IMF's China review warns on dangers of unsustainable debt-based growth; Taiwan's export rise extends; US backs down on tech tax; US jobs shrink; UST 10yr at 1.10%; oil and gold up; NZ$1 = 72.4 USc; TWI-5 = 73.6

IMF's China review warns on dangers of unsustainable debt-based growth; Taiwan's export rise extends; US backs down on tech tax; US jobs shrink; UST 10yr at 1.10%; oil and gold up; NZ$1 = 72.4 USc; TWI-5 = 73.6

Here's our summary of key economic events over the weekend that affect New Zealand, with news of important transitions underway, even as current conditions remain troubling.

At the end of last week, equity markets everywhere rose to new record highs as investors looked past the political unrest in Washington, now just a sideshow, secure in the knowledge this is just 'reaction' and the real long term event happened in Georgia. There was a red-to-blue transition that will likely be repeated in coming years in neighbouring states. Safe haven investments like US Treasuries and gold sold off, with yields rising sharply. Investors expect the incoming US Administration will pass bigger fiscal stimulus and infrastructure spending plans, and get an effective vaccine program underway.

Meanwhile, the IMF says China's economic growth will rebound +7.9% in 2021 after dipping to +1.9% in 2020, and then expand in the +5% range over the following 15 years.

But more importantly, they are calling out the slow pace of structural reform in China and its reliance on debt and Beijing stimulus for this growth. They report that central government debt will grow to +113% of GDP by 2025 and that ignores provincial and local government debt. The IMF implores than to shift away from growth based on massive infrastructure projects, to one driven by consumer demand and supported by a much better social safety net system.

The IMF said China needs to find a way to wind down problem banks, and it warns of the 'decreasing quality' of Chinese corporate debt. Foreign investors are also becoming wary of yuan bonds.

China has reported rising foreign exchange reserves, now up to US$3.217 tln as at the end of December 2020 and almost +2% higher in a year. These reserves are now at a five year high.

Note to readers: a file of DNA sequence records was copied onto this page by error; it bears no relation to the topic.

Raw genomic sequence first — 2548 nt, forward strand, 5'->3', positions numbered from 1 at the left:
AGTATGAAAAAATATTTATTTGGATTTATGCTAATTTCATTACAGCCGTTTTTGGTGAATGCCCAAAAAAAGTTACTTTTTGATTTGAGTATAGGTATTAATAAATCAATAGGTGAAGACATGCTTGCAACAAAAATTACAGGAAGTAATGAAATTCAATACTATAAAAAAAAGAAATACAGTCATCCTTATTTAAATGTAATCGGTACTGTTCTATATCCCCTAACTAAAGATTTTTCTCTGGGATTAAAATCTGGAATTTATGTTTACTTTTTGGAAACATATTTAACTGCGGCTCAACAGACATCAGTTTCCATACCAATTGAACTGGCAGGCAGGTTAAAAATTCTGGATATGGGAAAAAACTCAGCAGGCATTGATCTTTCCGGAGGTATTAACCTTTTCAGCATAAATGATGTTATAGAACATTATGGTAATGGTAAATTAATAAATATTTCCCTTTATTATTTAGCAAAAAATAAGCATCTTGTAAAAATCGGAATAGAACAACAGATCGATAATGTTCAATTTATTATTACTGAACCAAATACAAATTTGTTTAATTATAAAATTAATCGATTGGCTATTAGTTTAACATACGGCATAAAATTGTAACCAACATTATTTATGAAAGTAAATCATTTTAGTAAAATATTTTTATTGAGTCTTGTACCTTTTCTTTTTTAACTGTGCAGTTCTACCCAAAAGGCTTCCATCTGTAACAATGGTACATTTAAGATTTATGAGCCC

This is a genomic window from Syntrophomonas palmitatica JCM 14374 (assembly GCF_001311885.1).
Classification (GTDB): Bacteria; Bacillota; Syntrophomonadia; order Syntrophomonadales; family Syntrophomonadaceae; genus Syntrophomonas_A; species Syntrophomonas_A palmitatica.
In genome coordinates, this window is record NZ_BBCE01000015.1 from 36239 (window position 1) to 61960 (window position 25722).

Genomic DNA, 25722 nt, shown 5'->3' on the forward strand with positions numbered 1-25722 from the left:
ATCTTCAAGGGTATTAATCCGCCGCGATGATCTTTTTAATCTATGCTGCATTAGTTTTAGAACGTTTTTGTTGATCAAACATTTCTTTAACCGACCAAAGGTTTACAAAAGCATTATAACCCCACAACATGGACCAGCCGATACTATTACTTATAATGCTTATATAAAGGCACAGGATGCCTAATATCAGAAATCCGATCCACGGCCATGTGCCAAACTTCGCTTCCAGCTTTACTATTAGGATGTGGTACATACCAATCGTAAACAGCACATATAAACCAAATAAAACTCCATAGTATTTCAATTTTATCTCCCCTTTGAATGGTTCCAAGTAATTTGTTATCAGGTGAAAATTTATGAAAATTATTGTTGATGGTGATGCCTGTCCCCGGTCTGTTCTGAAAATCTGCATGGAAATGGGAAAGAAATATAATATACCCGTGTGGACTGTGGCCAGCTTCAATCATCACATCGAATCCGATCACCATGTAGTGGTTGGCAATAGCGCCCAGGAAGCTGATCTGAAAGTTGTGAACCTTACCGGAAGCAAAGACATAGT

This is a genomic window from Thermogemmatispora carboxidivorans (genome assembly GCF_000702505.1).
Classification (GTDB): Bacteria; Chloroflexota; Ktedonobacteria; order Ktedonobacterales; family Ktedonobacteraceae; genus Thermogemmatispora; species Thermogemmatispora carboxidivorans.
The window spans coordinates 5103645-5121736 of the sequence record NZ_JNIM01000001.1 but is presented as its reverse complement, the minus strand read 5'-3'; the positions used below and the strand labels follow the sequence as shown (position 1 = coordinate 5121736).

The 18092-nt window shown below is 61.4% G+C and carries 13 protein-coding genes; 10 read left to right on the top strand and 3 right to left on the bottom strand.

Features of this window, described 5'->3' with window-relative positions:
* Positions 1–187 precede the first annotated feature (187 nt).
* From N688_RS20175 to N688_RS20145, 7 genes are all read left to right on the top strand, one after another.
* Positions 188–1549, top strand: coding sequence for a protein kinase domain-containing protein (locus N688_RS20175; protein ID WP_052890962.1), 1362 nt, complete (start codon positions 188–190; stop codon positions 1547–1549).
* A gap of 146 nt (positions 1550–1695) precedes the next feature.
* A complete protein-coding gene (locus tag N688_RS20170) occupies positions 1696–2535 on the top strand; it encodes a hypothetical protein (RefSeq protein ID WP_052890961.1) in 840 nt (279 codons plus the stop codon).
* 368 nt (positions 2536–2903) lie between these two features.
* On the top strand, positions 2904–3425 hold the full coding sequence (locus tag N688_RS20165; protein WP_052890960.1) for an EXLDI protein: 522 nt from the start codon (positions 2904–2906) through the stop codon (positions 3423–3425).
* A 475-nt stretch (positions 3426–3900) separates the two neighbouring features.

Chinese authorities are succeeding in holding iron ore and coal prices from rising further, but they are not managing to get them lower following the recent sharp run up. However they are also not succeeding in getting key imported food commodity prices from their sharp rises, which are continuing. And this is despite sharp falls in local pork prices recently.

Taiwan's export prowess continued in December with another +12% year-on-year rise and boosting their trade surplus to +US$5.8 bln for the month. Helping that was a slowdown in their imports.

The US has reversed its threat to impose tariffs on France in retaliation for France's digital services tax on the tech giants.

And staying in the US, non-farm payrolls fell in December in an unexpectedly disappointing result. Analysts had expected a +100,000 rise but in fact they fell -140,000. It is a backsliding of the minor economic recovery that took place over their summer and autumn. But markets aren't worried; there is an opportunity for 2021 to be the year of a considerable bounce-back, thanks to monetary and fiscal stimulus that will be more flexible and forthcoming after January 20, the delayed effects of buoyant markets over the last few months, and above all the expectations of widespread coronavirus vaccination. Whether that opportunity converts into reality is a major question. 'Reality' has been in short supply in the US over the past four years.

In December 2020 there were 8.9 mln fewer people employed than in December 2019. Their participation rate was 61.5%, and down from 63.3% a year ago. And all this happened while their working aged population grew by more than +1 mln people. Average wage rates rose but that is only because job losses were hardest in low-paid employment, removing them from the averaging calculation.